Another day, another anti-vaxxer controversy! The one that is currently hitting the Internet is actually in the form of a letter from an anonymous source, which was penned to warn parents of an invisible danger lurking in their neighborhoods.
Before we move forward, though, let’s make sure that we’re all on the same page about the term ‘anti-vaxxer’. Unless you have consistently managed to stay off social media or other websites for the past several years (and, if so, how did you get here??) chances are, you’ve heard at least something about the anti-vaxxer debate.
Breaking it down, anti-vaxxers are folks who believe, either for religious, political, or social reasons, that their children should not be vaccinated under any circumstances. Up until around the mid-2000s the movement was a niche one, but as the prevalence of autism and other disorders seemed to increase, more and more parents identified with unpopular–and debunked!– medical theories that ingredients in vaccines could be causing the issues.
Since the number of unvaccinated children has skyrocketed in recent years–nearly 2% of kindergartners nationwide and 5% in Wisconsin alone, according to the CDC–it’s not surprising that measles cases are mounting to levels not experienced in the U.S. since it was virtually eradicated decades ago.
Now, we are not placing ourselves on either end of the argument, but we sure think it’s important to cover, especially considering the lengths to which either side will go to uphold their causes. Take, for instance, the letter at the center of today’s story. The mysterious note was recently posted to Reddit, along with this message:
This letter came in the mail (postmarked and all) with no return address. No clue who/where it originally came from.
The page-long note was signed by the ‘Concerned Moms of Wisconsin’, a group that, judging by its lack of formal internet presence, seems to be acting as a pseudonym.
It starts out by alerting the ‘Resident’ reader to the fact that their neighbor “does not believe in vaccinating herself or her family.” Interestingly, the note, which seems to be used as a template of sorts, actually calls out the specific name of the anti-vaxxer neighbor, where it is hand-written on the top line (the Reddit poster chose to redact it).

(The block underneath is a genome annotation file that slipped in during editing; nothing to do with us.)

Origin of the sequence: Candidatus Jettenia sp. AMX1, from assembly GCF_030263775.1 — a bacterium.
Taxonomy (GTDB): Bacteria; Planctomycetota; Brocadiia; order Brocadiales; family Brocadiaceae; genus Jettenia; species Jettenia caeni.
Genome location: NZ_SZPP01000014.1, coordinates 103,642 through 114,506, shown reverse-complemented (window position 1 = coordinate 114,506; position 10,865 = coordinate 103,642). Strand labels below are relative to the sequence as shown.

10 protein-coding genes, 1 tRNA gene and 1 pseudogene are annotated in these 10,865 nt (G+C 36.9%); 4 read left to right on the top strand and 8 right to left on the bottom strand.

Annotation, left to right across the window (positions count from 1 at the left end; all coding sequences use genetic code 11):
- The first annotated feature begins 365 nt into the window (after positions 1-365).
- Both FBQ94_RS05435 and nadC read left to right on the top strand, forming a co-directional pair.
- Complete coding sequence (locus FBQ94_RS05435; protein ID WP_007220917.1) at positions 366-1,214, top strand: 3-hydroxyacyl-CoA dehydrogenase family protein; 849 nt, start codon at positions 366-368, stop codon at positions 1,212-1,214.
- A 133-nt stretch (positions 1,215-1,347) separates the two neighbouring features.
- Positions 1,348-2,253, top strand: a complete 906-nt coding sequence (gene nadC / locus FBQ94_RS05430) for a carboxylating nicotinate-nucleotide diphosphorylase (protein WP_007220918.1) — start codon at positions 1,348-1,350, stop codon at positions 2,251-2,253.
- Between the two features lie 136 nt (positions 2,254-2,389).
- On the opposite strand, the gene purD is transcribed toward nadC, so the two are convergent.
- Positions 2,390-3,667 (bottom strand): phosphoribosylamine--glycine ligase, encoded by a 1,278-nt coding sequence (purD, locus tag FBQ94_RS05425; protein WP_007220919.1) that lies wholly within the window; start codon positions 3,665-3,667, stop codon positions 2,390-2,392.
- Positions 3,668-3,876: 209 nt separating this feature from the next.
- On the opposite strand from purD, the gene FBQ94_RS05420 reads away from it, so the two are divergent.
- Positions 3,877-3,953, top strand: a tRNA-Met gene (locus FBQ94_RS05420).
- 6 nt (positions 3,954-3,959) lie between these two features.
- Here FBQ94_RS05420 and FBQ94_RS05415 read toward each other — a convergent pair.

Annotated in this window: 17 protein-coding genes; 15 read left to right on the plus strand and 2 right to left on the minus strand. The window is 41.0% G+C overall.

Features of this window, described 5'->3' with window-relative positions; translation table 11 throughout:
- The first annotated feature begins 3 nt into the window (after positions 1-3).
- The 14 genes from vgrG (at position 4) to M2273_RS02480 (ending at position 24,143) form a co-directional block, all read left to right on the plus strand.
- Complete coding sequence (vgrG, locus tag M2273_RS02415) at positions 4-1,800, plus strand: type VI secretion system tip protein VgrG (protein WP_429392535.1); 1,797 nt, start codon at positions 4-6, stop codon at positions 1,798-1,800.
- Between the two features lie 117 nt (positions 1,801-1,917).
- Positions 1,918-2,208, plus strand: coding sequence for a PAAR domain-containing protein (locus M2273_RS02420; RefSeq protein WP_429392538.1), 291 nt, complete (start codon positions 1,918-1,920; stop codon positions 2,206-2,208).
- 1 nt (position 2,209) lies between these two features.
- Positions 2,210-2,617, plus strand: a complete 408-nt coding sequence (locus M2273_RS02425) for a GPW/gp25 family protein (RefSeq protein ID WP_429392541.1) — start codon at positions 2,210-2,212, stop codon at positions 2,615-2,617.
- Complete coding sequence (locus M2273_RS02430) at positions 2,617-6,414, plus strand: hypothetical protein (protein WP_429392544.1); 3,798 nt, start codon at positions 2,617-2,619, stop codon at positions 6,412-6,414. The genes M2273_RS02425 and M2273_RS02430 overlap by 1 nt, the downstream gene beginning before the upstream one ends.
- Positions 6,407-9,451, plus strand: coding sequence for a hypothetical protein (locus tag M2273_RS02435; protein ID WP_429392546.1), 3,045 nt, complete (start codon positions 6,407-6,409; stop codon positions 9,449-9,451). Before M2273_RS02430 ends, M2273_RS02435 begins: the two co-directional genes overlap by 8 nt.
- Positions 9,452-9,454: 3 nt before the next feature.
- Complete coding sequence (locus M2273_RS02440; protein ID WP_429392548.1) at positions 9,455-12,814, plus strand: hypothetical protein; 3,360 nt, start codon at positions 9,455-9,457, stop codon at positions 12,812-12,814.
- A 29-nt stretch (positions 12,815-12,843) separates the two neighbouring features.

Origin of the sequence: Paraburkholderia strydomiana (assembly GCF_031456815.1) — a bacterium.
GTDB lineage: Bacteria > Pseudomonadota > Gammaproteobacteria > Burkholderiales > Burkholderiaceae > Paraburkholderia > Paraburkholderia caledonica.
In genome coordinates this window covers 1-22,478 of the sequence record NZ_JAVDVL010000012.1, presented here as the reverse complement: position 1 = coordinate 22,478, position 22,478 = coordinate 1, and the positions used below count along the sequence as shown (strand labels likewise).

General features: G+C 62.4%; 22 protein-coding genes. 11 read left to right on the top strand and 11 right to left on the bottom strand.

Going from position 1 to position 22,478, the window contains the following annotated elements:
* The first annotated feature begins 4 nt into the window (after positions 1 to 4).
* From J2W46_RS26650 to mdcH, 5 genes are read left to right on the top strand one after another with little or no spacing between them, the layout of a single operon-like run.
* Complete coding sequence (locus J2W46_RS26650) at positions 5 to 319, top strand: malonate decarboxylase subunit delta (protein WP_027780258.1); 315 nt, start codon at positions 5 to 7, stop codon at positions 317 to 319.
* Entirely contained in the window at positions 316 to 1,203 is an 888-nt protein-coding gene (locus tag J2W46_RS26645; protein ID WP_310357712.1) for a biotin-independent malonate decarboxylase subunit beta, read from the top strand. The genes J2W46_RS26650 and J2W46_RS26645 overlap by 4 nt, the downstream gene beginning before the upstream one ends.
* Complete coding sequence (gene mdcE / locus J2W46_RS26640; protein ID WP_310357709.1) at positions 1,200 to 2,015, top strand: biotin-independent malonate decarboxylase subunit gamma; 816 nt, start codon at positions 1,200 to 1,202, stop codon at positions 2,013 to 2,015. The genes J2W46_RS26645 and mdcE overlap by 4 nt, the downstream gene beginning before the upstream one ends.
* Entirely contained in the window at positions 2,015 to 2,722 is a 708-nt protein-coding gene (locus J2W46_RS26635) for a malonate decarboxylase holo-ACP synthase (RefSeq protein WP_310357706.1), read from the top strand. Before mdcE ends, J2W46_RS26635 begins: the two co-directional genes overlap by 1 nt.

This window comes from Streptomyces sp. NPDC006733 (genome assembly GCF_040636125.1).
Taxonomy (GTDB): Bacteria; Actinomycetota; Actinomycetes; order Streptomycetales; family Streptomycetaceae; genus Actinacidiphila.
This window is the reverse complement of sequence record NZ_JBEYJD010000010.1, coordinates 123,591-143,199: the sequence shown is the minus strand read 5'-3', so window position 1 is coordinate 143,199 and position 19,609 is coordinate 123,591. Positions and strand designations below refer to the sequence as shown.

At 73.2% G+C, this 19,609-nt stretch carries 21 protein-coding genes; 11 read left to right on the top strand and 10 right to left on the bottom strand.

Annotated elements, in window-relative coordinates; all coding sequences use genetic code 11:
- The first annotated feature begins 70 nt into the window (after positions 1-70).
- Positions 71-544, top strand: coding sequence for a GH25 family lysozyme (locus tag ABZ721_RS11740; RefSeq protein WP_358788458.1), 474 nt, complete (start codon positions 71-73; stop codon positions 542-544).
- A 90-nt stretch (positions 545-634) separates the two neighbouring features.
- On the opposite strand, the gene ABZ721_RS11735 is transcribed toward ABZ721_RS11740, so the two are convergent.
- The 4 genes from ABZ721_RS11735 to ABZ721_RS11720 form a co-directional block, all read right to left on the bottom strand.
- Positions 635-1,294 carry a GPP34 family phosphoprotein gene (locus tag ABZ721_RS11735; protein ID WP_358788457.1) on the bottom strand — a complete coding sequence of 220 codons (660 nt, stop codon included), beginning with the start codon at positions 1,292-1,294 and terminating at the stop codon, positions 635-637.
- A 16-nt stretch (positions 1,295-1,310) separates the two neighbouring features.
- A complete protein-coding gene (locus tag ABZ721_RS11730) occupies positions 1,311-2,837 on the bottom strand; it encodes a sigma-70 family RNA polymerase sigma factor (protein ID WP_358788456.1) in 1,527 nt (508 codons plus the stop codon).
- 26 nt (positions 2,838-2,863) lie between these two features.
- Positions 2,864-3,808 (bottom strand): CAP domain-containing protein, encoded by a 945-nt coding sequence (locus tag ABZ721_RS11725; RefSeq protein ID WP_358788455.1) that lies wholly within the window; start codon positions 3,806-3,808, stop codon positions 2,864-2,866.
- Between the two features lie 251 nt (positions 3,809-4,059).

The ‘Concerned Moms’ go on to caution the reader against “…sharing work or personal space with this individual, eating foods prepared by this individual, or attending gatherings at this individual’s house if you or the people who are important to you fall into medically at-risk categories.”
The anonymous group also makes this gloomy claim about anti-vaxxers: “People who don’t believe in vaccines often hold other views that are at odds with widely accepted facts related to science and medicine.”
The note is neatly wrapped up with the link of the website, Vaccines Work, an organization that educates the public on the ins and outs of preventable diseases.
Like we said earlier, we are not here to pick sides, but the ‘Concerned Moms of Wisconsin’ definitely didn’t claim anything scientifically inaccurate in the note. And, their advice to keep loved ones who fall into “medically at-risk categories” away from anti-vaxxer neighbors sure seems sound to us!
Now that you’ve read the note, we’d like to get your take on the subject. What would you do if you received a note like this in your mailbox? Would you confront your anti-vaxxer neighbor or try to find the members of the clandestine group? What are your views on the anti-vaxxer movement?